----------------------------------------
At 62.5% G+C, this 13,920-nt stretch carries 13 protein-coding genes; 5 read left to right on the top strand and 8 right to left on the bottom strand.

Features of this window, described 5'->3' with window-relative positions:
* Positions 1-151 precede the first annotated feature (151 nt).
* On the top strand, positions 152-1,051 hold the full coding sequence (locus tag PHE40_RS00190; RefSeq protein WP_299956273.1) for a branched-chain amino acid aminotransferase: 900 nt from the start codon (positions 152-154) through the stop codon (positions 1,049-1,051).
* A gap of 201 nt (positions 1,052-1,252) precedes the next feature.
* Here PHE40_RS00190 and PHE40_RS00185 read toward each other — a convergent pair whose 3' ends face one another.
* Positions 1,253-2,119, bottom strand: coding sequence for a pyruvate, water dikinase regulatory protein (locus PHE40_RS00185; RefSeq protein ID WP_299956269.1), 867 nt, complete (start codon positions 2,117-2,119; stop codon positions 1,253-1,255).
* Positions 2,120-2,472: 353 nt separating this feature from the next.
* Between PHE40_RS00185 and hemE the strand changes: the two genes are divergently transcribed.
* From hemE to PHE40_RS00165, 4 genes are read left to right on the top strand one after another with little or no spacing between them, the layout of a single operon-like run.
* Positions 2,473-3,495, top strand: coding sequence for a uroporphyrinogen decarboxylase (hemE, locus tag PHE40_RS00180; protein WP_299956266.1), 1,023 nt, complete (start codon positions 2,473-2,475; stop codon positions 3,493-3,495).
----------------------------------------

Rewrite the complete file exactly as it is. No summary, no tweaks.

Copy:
At 62.5% G+C, this 13,920-nt stretch carries 13 protein-coding genes; 5 read left to right on the top strand and 8 right to left on the bottom strand.

Features of this window, described 5'->3' with window-relative positions:
* Positions 1-151 precede the first annotated feature (151 nt).
* On the top strand, positions 152-1,051 hold the full coding sequence (locus tag PHE40_RS00190; RefSeq protein WP_299956273.1) for a branched-chain amino acid aminotransferase: 900 nt from the start codon (positions 152-154) through the stop codon (positions 1,049-1,051).
* A gap of 201 nt (positions 1,052-1,252) precedes the next feature.
* Here PHE40_RS00190 and PHE40_RS00185 read toward each other — a convergent pair whose 3' ends face one another.
* Positions 1,253-2,119, bottom strand: coding sequence for a pyruvate, water dikinase regulatory protein (locus PHE40_RS00185; RefSeq protein ID WP_299956269.1), 867 nt, complete (start codon positions 2,117-2,119; stop codon positions 1,253-1,255).
* Positions 2,120-2,472: 353 nt separating this feature from the next.
* Between PHE40_RS00185 and hemE the strand changes: the two genes are divergently transcribed.
* From hemE to PHE40_RS00165, 4 genes are read left to right on the top strand one after another with little or no spacing between them, the layout of a single operon-like run.
* Positions 2,473-3,495, top strand: coding sequence for a uroporphyrinogen decarboxylase (hemE, locus tag PHE40_RS00180; protein WP_299956266.1), 1,023 nt, complete (start codon positions 2,473-2,475; stop codon positions 3,493-3,495).